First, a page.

Sat | Sep 21, 2019

Let the public judge! - Banana Board stands on its record

Published:Friday | September 19, 2014 | 12:00 AM
The FHIA banana, seen on display at the St Mary Agri Expo Show in 2012.
File Donovan Stanberry, permanent secretary for the Ministry of Agriculture and interim chairman of the Banana Board.

This following is a response from interim chairman of the Banana Board, Donovan Stanberry, to the column written by A.C. Countz titled 'Grant-funded Banana Board lacks vitality'. The statement is partially edited.

The Banana Board is a public body created under the Banana Board Act of 1953. Consistent with the requirements of the act and the Public Management and Accountability Act, the Banana Board has had its annual reports tabled in Parliament on time since 1953 to 2012.

This year, however, the Board is determined to clear the issues related to the constant qualification of its accounts, due to matters related to outstanding loans of $42.9 million.

The records of the Banana Board show no documentation regarding agreements, access to or payments for these special loans. The only records are those placed by the external auditors in the audited financial statements.

The Board and external auditors, during recent years, have written repeatedly to the Ministry of Agriculture and Fisheries (MOAF) and the Ministry of Finance, but has received no response to clarify the matter.

The loans, which dated as far back as 1983, appeared to have been paid off. It would also seem that the loan transaction was entered into by the Ministry of Finance and on-lent to the Banana Board. From all indications, this loan would have been repaid by the Government, but we can only have these removed from the books on specific written instructions from the Ministry of Finance.

We are determined that for the 2013 report, this will be cleared and hence the delay in completing the audited accounts.


The Banana Board has complied with other fiduciary responsibilities and has consistently paid over all statutory payments. An examination of accounts payable will reveal this. Therefore, it is inconceivable that the Board should be chastised because its balance sheet shows a surplus of $18m in 2012, which is due to good stewardship and prudent management.

The European Union grant funds are not used to pay the general manager or the core human resource staff of the Board.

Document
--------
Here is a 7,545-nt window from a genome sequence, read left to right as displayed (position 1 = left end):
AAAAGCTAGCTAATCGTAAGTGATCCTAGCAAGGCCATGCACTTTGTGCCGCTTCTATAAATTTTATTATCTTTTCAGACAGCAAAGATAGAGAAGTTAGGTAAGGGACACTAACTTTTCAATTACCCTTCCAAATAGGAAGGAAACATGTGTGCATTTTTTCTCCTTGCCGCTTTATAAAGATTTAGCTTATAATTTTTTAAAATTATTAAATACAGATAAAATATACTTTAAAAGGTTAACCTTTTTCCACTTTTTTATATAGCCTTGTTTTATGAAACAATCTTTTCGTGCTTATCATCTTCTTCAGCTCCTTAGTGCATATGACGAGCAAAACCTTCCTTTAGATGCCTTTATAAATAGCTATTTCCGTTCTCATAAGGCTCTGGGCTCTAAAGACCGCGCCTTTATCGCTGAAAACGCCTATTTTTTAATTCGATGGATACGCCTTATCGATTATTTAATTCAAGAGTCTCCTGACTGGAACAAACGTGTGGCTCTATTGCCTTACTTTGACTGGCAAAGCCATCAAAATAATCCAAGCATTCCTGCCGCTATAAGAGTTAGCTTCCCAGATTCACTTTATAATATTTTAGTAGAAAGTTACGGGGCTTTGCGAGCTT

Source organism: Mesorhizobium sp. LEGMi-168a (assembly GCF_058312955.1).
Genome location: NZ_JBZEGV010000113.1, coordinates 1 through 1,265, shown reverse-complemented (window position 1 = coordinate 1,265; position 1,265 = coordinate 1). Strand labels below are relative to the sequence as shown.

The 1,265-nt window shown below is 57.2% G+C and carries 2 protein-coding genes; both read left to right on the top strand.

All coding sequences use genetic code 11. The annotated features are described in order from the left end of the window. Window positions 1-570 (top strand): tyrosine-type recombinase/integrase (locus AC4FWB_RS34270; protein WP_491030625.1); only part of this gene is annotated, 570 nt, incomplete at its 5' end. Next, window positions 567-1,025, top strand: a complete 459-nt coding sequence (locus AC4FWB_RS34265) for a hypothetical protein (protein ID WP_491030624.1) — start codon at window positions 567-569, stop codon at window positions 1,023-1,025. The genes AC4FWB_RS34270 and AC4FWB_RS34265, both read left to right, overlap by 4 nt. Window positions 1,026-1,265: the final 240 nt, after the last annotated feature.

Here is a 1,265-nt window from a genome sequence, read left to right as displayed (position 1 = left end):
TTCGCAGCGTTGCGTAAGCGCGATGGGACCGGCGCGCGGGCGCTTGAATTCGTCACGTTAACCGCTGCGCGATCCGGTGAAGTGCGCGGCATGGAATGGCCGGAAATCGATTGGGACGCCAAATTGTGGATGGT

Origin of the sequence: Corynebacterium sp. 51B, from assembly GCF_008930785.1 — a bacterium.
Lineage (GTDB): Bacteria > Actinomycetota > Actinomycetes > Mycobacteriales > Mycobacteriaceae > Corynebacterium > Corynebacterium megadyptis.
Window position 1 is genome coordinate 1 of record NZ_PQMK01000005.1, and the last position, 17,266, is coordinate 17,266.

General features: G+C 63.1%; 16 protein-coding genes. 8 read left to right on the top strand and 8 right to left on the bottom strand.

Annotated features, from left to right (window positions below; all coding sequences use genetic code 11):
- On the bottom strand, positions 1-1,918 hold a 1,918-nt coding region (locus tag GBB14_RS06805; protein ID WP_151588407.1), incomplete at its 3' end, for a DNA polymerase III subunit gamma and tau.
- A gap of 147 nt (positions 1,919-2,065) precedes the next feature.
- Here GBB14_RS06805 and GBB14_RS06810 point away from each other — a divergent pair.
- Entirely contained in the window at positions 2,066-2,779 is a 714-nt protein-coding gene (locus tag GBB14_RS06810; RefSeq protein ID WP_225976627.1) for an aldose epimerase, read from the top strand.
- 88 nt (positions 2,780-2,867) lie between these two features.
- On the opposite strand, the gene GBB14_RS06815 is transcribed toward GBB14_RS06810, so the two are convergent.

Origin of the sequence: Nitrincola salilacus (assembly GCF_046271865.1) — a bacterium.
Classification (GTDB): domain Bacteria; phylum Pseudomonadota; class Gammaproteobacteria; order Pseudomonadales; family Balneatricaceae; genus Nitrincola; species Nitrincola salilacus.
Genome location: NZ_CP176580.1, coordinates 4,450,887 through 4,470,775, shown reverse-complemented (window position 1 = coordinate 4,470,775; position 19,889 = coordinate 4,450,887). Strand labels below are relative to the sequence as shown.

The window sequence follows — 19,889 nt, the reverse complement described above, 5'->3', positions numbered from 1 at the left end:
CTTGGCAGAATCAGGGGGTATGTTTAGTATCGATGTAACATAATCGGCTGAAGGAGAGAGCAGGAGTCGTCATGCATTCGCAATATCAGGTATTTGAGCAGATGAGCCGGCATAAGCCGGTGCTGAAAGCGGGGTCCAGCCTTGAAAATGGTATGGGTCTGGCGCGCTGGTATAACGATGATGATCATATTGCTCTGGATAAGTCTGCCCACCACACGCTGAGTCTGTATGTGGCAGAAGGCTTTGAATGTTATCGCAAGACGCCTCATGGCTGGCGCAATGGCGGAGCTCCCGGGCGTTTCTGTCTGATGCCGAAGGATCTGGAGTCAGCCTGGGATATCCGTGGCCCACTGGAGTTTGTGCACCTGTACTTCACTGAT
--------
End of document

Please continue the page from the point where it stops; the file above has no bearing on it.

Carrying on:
To imply that the EU provided the Board with a grant to make a profit is very defamatory.

The Banana Board meticulously carried out all of its obligations to provide technical and operational services to the target group using EU funding, and implemented the contracts very successfully.

The Banana Board's Technical Services Contract was executed in the period December 1, 2009 to July 31, 2011 and the Banana Board Grant Contract for Technical Services was implemented from December 17, 2010 to January 15, 2013. The EU provided instalments of pre-financing that were used over precise periods. EU grant funds will be seen on the balance sheet at the end of Banana Board's statutory reporting period, but it will be used after that for project activities which were not completed within the statutory reporting period.

Clearly, the project periods do not end at the same time as the organisation's financial year. Further, projects are allowed up to six months to make accrued expenditure.

The Board provides a very detailed financial report to EU, which is supported by an expenditure verification report from KPMG.

The EU paid interim and final payments on the contracts only upon detailed scrutiny of expenditure, narrative report and monitoring by the Project Management Unit representing the Government of Jamaica.


Banana exports fell by 21 per cent and overall production from 47,000 tonnes in 2012 to 37,000 tonnes in 2013 because of the damage from Hurricane Sandy, which occurred in October 2012. Tropical Storm Nicole in 2010 and Hurricane Sandy in 2012 had set back increased production which was being targeted by deliberate strategies being implemented since 2009.

Based on the 35 per cent damage to existing areas in production by Hurricane Sandy, there was a projection that there would be at least a 33 per cent reduction in banana production in 2013, if there were no support interventions to help to rehabilitate the industry.